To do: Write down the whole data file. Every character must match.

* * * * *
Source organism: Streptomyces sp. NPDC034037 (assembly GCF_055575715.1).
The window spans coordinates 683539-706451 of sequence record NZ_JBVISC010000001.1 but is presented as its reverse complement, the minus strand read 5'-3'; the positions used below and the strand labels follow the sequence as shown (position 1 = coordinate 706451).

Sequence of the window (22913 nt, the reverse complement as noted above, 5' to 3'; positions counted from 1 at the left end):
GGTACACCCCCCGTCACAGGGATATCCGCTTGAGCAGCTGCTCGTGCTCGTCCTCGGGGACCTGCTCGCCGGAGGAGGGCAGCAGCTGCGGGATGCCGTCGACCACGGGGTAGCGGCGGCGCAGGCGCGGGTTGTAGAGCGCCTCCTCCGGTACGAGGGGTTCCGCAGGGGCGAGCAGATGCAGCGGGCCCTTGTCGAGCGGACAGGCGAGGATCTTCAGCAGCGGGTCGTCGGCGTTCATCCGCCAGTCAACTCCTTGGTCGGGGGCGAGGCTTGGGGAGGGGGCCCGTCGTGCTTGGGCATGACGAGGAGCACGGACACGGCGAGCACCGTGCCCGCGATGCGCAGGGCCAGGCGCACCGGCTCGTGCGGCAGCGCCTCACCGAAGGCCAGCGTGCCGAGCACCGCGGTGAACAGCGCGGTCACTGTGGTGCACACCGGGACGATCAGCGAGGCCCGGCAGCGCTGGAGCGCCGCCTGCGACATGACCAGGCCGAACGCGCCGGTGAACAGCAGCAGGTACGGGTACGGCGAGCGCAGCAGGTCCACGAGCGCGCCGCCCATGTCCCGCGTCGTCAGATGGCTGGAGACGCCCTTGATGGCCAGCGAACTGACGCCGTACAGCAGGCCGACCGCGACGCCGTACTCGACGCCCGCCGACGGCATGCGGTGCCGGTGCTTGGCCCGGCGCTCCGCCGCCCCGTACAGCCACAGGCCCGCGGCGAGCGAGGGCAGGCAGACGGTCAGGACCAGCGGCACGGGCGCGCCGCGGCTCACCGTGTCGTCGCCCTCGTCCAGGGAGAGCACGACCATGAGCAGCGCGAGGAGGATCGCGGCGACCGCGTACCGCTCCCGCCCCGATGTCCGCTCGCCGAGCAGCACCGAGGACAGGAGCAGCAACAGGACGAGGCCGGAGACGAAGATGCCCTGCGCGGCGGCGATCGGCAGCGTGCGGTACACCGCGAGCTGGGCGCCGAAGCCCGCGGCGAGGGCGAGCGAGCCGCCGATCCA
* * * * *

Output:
Source organism: Streptomyces sp. NPDC034037 (assembly GCF_055575715.1).
The window spans coordinates 683539-706451 of sequence record NZ_JBVISC010000001.1 but is presented as its reverse complement, the minus strand read 5'-3'; the positions used below and the strand labels follow the sequence as shown (position 1 = coordinate 706451).

Sequence of the window (22913 nt, the reverse complement as noted above, 5' to 3'; positions counted from 1 at the left end):
GGTACACCCCCCGTCACAGGGATATCCGCTTGAGCAGCTGCTCGTGCTCGTCCTCGGGGACCTGCTCGCCGGAGGAGGGCAGCAGCTGCGGGATGCCGTCGACCACGGGGTAGCGGCGGCGCAGGCGCGGGTTGTAGAGCGCCTCCTCCGGTACGAGGGGTTCCGCAGGGGCGAGCAGATGCAGCGGGCCCTTGTCGAGCGGACAGGCGAGGATCTTCAGCAGCGGGTCGTCGGCGTTCATCCGCCAGTCAACTCCTTGGTCGGGGGCGAGGCTTGGGGAGGGGGCCCGTCGTGCTTGGGCATGACGAGGAGCACGGACACGGCGAGCACCGTGCCCGCGATGCGCAGGGCCAGGCGCACCGGCTCGTGCGGCAGCGCCTCACCGAAGGCCAGCGTGCCGAGCACCGCGGTGAACAGCGCGGTCACTGTGGTGCACACCGGGACGATCAGCGAGGCCCGGCAGCGCTGGAGCGCCGCCTGCGACATGACCAGGCCGAACGCGCCGGTGAACAGCAGCAGGTACGGGTACGGCGAGCGCAGCAGGTCCACGAGCGCGCCGCCCATGTCCCGCGTCGTCAGATGGCTGGAGACGCCCTTGATGGCCAGCGAACTGACGCCGTACAGCAGGCCGACCGCGACGCCGTACTCGACGCCCGCCGACGGCATGCGGTGCCGGTGCTTGGCCCGGCGCTCCGCCGCCCCGTACAGCCACAGGCCCGCGGCGAGCGAGGGCAGGCAGACGGTCAGGACCAGCGGCACGGGCGCGCCGCGGCTCACCGTGTCGTCGCCCTCGTCCAGGGAGAGCACGACCATGAGCAGCGCGAGGAGGATCGCGGCGACCGCGTACCGCTCCCGCCCCGATGTCCGCTCGCCGAGCAGCACCGAGGACAGGAGCAGCAACAGGACGAGGCCGGAGACGAAGATGCCCTGCGCGGCGGCGATCGGCAGCGTGCGGTACACCGCGAGCTGGGCGCCGAAGCCCGCGGCGAGGGCGAGCGAGCCGCCGATCCA